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u—turn in your question. there is no suggestion that we are not going to ensure that in the future there is provision for this, it's been called an insurance policy, the backstop, that ensures that if the future relationship is not in place by the end of the implementation period, there will be arrangements in place to ensure that we deliver no hard border. our commitment to that remains. what parliament and the house of commons has said is that they want to see changes to the backstop as it currently exists within the protocol, as part of the withdrawal agreement. the issue that has always been one that parliament has raised, it has been raised across all sides of the house of commons, is the potential indefinite nature of the backstop. that is the issue we look to address. there are a number of ways to do it, looking at alternative arrangements, discussing with mps who have put forward proposals on that. looking at the legal changes that are necessary to give legal certainty. but the commitment to no hard
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border absolutely remains. so, notan so, not an easy line for theresa may to tread in northern ireland because do not forget, northern ireland is caught in this tension between the dup and unionist opposition to the backstop, and opposition to the withdrawal agreement in its current form, and there was a lot of support form, and there was a lot of support for the backstop and a national community and many people who voted in northern ireland to remain in the eu, so it is a difficult path for theresa may to find through that. and what is crucial in this is the position of the irish government, because they have held very firm to the backstop and said it is the only way to legally guarantee no hard border on this island of ireland. and we have just heard on the last few minutes that the irish prime minister lee over radical will travel to northern ireland on friday to have meetings with the parties,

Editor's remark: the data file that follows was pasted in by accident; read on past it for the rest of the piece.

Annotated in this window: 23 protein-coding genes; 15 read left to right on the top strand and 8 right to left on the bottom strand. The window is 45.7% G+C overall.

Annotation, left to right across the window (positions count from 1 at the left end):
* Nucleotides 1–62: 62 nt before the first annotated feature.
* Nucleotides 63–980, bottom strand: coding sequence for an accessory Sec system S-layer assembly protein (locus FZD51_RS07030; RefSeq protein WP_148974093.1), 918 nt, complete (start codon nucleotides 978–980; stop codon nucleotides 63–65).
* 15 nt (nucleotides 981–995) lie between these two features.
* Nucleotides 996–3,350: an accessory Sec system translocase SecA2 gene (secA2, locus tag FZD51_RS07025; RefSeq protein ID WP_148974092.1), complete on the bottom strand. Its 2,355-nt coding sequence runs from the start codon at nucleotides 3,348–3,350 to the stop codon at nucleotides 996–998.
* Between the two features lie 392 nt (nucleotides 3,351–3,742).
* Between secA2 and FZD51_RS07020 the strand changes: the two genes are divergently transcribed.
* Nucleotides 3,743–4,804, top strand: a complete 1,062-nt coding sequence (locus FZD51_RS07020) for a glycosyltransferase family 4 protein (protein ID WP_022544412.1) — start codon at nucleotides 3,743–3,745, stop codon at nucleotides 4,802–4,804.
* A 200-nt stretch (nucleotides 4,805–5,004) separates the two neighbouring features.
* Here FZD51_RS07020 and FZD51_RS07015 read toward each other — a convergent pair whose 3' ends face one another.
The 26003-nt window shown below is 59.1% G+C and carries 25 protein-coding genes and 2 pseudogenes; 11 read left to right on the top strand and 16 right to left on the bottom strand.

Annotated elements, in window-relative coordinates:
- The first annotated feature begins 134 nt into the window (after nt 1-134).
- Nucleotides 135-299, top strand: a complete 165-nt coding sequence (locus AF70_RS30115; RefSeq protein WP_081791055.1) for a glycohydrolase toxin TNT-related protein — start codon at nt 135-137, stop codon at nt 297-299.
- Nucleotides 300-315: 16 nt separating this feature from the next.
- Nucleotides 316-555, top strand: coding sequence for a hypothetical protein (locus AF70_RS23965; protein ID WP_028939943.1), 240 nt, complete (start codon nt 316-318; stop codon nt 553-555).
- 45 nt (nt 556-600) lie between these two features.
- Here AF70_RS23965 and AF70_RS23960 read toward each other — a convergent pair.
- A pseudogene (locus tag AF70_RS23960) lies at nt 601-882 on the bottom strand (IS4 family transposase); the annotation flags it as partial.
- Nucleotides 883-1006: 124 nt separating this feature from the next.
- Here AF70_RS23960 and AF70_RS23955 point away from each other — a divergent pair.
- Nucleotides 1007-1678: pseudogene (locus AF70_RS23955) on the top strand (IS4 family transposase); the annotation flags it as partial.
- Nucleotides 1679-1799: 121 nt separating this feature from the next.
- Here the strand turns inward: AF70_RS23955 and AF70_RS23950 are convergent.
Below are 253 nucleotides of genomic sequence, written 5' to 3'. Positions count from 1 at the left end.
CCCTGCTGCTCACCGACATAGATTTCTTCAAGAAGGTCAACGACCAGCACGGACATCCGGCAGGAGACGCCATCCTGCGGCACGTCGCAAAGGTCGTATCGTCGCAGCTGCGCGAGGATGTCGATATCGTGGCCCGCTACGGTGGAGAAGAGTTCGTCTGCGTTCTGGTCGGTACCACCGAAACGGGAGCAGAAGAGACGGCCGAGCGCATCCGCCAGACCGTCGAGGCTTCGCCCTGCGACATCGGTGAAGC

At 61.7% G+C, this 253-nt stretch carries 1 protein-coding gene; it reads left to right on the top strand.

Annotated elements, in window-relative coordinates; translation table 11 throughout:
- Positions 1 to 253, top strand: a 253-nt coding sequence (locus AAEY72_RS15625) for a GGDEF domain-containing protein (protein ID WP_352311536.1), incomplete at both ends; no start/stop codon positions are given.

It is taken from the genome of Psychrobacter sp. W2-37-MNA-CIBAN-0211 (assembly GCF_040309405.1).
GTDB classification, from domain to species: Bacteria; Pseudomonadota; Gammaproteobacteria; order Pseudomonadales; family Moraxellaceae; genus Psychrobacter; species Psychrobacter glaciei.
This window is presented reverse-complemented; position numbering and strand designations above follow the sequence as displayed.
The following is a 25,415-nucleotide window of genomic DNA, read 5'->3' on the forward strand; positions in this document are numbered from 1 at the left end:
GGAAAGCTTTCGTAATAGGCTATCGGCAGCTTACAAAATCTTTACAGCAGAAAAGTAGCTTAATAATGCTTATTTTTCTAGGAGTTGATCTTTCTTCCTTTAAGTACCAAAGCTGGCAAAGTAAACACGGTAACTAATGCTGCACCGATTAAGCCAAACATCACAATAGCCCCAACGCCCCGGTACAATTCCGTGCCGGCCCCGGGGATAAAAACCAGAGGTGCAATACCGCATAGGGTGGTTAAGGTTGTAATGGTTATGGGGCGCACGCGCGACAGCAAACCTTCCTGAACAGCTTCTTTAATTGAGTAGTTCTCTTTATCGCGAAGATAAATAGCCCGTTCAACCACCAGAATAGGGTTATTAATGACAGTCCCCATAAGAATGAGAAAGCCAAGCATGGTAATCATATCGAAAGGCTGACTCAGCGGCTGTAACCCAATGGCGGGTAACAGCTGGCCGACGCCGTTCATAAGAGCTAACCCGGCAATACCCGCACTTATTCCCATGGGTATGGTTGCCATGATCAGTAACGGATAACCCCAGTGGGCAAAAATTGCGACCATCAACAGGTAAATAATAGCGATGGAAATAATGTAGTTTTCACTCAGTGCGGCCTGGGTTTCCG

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undoubtedly to talk about that very issue. thank you, emma. our chief political correspondent vicki young joins us from westminster. what is the action? i think people will be looking at the changes that theresa may wants to make. there has been a continued complaint from brexiteers with her own party that she has not seriously considered other opportunities and alternatives. that she has stuck to her particular kind of backstop, the agreement she has worked for for two yea rs agreement she has worked for for two years on. she continues on that vein. they are looking for working groups to be set up looking at alternative arrangements, partly one of which is to have a free trade agreement which would mean a different kind of scenario that would be an alternative arrangement to the backstop. the other is to have some kind of time limit. the question is whether theresa may is seriously contemplating the one that